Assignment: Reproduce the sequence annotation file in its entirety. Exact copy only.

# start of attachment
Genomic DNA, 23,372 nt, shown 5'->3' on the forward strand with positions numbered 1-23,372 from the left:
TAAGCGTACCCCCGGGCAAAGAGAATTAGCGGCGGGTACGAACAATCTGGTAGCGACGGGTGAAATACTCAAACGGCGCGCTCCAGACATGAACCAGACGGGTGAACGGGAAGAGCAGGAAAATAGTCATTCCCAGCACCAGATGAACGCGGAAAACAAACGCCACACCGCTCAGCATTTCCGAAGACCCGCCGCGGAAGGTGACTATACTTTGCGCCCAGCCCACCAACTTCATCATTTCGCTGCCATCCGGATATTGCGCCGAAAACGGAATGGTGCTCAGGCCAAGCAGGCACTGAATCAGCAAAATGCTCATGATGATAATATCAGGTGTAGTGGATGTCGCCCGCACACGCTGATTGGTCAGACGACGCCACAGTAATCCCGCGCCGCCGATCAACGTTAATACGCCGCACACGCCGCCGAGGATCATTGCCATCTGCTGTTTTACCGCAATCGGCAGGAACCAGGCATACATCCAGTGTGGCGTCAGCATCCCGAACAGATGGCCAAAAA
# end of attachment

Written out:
Genomic DNA, 23,372 nt, shown 5'->3' on the forward strand with positions numbered 1-23,372 from the left:
TAAGCGTACCCCCGGGCAAAGAGAATTAGCGGCGGGTACGAACAATCTGGTAGCGACGGGTGAAATACTCAAACGGCGCGCTCCAGACATGAACCAGACGGGTGAACGGGAAGAGCAGGAAAATAGTCATTCCCAGCACCAGATGAACGCGGAAAACAAACGCCACACCGCTCAGCATTTCCGAAGACCCGCCGCGGAAGGTGACTATACTTTGCGCCCAGCCCACCAACTTCATCATTTCGCTGCCATCCGGATATTGCGCCGAAAACGGAATGGTGCTCAGGCCAAGCAGGCACTGAATCAGCAAAATGCTCATGATGATAATATCAGGTGTAGTGGATGTCGCCCGCACACGCTGATTGGTCAGACGACGCCACAGTAATCCCGCGCCGCCGATCAACGTTAATACGCCGCACACGCCGCCGAGGATCATTGCCATCTGCTGTTTTACCGCAATCGGCAGGAACCAGGCATACATCCAGTGTGGCGTCAGCATCCCGAACAGATGGCCAAAAA